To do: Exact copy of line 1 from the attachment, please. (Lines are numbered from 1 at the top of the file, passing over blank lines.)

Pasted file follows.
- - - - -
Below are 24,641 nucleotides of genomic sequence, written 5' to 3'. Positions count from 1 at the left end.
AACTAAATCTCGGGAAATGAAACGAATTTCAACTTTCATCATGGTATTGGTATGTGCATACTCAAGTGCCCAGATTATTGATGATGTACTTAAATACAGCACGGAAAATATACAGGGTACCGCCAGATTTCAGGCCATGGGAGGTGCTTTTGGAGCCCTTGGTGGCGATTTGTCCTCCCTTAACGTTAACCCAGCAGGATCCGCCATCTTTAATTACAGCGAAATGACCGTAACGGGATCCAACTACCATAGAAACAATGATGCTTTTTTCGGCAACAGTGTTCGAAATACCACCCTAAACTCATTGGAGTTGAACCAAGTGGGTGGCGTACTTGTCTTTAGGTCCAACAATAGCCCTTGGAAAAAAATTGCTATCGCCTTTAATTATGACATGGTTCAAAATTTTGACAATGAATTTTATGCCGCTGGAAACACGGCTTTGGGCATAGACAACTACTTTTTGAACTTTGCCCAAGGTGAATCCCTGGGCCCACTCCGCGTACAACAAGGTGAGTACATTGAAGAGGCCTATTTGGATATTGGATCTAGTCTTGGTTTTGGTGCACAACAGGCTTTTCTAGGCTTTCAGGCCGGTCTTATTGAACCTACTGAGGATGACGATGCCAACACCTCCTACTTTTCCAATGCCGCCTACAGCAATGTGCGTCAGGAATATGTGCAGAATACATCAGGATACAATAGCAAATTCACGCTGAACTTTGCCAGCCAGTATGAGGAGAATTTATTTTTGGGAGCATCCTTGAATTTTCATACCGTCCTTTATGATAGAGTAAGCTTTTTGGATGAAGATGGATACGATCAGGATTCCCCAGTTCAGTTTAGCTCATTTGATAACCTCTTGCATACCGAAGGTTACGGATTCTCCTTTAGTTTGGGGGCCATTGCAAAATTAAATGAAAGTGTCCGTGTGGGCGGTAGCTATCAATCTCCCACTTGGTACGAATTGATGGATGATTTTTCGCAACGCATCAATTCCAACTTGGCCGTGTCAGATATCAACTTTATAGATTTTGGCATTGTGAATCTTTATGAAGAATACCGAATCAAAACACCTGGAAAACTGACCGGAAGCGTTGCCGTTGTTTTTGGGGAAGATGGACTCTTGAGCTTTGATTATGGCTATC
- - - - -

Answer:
Below are 24,641 nucleotides of genomic sequence, written 5' to 3'. Positions count from 1 at the left end.